In closing, I’m not advocating going against a doctor’s advice, only sharing what I had experienced and hope others can find the answers to whatever they’re seeking and not suffer or give up.
Thank you for your (unexpected) aol piece. I have the rare disease constellation too — Ehlers Danlos, POTs – tiny fiber… hypogammaglobulinanemia – the list goes on. The nagging feeling that every time I go to see a doc…something new will appear…is always in the back of my mind. I’ve been “dumped” by doctors who just told me to deal with it – that there was nothing they could do. There was that moment of feeling sorry for myself — But they are all since gone. I now have a core team of 7 doctors who all like each other, respect each other and work together (though they are in different practices access one medical records portal) . This has made all the difference (plus I make sure they’re aware of the latest research/findings) in helping me live a productive, joyful and full life.
I am grateful to you for sharing your story.
I stumbled upon your site. I have gastroparesis and it has resulted in a pending divorce and a lot of “what am I going to do who is going to love the sick girl?” Your blog gave me a lot of comfort when I needed it most. Thank you so much. Is it weird to want to be “totally can heave into a bag in their handbag” buddies?
Hi Ilana — I’m trying to contact you for permission to reprint your work in an anthology. Please contact me at email@example.com Thanks, chris
Hello, my name is Alex, I have had POTs for the past 5 years and now have been accompanied by the brain fog anxiety depression and the general sense of helplessness. I have tried the workouts, swimming, running, walks, hikes etc. Ive done the diet, medication, salt intake and increased water consumption and all of it to no avail. I have had to create a go fund me just to cover the general expenses that disability money won’t cover every month. I know this is very selfish but I am curious if you could spread this to others who know how much of a mess this condition is. I used to be in Pre-Med school and working as an EMT in the ER when this developed now I rarely leave my house due to the fact that I totaled my fathers car driving to my dental appointment due to me passing out…. I hope those who have gone through it or know someone who has or is going through it would be more sympathetic. thank you so very much for your time.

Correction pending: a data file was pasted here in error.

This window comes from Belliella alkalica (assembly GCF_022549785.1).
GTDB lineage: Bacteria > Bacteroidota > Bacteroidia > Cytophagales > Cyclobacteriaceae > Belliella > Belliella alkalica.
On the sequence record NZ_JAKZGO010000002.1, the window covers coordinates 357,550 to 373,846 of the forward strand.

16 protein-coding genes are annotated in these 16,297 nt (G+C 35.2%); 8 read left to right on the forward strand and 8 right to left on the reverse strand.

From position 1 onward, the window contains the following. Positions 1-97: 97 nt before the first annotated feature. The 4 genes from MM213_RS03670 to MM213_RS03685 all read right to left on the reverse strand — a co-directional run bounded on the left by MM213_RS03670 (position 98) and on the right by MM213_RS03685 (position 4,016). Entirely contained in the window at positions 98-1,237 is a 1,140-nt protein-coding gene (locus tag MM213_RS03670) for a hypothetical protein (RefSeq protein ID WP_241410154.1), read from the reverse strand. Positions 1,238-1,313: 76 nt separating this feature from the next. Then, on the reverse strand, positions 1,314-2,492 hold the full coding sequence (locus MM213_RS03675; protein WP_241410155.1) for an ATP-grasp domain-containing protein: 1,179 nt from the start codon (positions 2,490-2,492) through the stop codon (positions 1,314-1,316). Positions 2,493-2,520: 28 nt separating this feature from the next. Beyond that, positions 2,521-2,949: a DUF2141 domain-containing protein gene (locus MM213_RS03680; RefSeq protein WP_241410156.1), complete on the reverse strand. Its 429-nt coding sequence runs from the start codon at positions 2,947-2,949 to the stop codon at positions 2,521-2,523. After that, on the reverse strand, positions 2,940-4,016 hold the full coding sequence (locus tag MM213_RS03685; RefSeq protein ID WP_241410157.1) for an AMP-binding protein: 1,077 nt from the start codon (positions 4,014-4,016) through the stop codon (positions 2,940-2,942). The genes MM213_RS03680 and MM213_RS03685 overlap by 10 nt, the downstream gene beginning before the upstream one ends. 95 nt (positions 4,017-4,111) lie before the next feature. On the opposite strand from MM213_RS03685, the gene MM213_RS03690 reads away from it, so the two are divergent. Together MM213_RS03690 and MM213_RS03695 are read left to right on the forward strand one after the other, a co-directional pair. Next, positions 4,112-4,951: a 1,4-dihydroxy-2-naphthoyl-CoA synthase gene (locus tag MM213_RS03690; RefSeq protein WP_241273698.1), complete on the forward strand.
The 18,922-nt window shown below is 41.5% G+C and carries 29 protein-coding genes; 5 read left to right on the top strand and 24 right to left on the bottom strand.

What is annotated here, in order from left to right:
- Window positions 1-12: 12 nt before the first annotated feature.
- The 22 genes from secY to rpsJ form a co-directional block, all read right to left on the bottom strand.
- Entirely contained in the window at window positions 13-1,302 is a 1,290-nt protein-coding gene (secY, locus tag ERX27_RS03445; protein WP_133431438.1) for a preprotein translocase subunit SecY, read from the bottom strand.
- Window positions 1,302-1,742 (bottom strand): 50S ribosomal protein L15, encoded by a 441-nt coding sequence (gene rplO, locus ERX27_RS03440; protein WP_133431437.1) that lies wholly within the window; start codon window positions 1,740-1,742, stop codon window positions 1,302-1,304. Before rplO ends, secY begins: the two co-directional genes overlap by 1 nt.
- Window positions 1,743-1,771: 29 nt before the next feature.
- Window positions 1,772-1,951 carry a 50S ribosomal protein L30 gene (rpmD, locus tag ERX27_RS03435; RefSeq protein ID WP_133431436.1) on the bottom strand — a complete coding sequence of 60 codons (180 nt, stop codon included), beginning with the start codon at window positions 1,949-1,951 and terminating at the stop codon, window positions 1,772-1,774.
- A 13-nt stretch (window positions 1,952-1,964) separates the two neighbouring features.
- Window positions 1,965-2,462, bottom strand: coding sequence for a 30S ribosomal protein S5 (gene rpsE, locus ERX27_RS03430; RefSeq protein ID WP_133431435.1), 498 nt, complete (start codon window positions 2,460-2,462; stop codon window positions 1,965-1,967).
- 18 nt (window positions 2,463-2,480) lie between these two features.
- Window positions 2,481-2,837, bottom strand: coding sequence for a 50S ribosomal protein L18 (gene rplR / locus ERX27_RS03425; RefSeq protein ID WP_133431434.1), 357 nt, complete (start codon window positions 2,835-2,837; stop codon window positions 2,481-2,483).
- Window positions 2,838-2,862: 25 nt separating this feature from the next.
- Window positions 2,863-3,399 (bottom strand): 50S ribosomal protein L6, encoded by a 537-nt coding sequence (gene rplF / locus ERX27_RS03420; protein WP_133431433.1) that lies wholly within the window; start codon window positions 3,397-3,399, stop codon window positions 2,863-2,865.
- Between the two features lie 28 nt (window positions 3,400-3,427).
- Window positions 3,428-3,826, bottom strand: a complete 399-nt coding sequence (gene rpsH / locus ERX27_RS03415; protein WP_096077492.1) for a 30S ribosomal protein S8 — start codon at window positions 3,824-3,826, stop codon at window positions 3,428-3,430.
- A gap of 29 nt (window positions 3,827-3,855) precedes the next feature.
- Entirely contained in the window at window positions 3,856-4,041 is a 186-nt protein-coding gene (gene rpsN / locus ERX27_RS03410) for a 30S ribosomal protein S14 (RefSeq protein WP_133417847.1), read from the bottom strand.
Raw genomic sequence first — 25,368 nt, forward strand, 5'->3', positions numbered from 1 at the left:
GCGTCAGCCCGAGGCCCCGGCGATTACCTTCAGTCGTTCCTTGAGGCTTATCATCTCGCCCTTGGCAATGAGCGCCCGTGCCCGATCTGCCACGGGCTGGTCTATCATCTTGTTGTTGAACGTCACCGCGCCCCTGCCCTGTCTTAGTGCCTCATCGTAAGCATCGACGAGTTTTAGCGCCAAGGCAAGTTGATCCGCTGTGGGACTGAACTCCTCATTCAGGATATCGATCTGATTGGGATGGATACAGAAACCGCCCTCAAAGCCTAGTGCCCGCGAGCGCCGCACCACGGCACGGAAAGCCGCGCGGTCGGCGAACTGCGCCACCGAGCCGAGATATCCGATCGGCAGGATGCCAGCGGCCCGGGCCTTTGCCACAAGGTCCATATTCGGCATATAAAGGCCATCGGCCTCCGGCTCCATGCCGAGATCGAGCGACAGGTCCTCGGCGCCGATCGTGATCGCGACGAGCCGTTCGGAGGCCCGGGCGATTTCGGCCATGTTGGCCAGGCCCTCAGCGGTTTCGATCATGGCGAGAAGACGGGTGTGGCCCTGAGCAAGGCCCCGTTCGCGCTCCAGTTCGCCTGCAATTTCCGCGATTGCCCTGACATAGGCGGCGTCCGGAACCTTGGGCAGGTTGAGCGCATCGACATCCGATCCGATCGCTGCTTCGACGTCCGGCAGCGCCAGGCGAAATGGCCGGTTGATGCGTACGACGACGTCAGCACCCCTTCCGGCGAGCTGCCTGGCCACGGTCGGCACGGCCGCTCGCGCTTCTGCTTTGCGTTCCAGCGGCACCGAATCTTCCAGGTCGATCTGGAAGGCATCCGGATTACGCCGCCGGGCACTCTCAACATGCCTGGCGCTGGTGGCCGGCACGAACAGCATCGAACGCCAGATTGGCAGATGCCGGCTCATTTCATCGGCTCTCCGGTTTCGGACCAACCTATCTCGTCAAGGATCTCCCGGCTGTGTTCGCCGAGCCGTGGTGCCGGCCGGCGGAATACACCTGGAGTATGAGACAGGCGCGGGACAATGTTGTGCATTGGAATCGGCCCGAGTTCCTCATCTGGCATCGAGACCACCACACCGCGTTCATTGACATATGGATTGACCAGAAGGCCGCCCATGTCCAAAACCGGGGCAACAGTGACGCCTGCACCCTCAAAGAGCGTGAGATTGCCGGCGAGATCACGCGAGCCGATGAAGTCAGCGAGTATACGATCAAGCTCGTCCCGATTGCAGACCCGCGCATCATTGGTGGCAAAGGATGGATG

You are one of the most talented writers on the entire Internet!
Don’t go sniffing that too much!
Which way did he go George?
Way to go on making a great site!
I’ve got this…
Eat much rice?
Try not to laugh!
Where do you buy all your hardware?
Have yourself a very good day!
Don’t forget the grilled onions!
Way to go Edward. This blog is amazing!
No one can ever say this site is boring!
Would you like some popcorn?
These two are some real messy eaters!
I really take offense at your article in IV Living where you state that you “looked like a hillbilly.” Being from Tennessee, I really take offense to reference.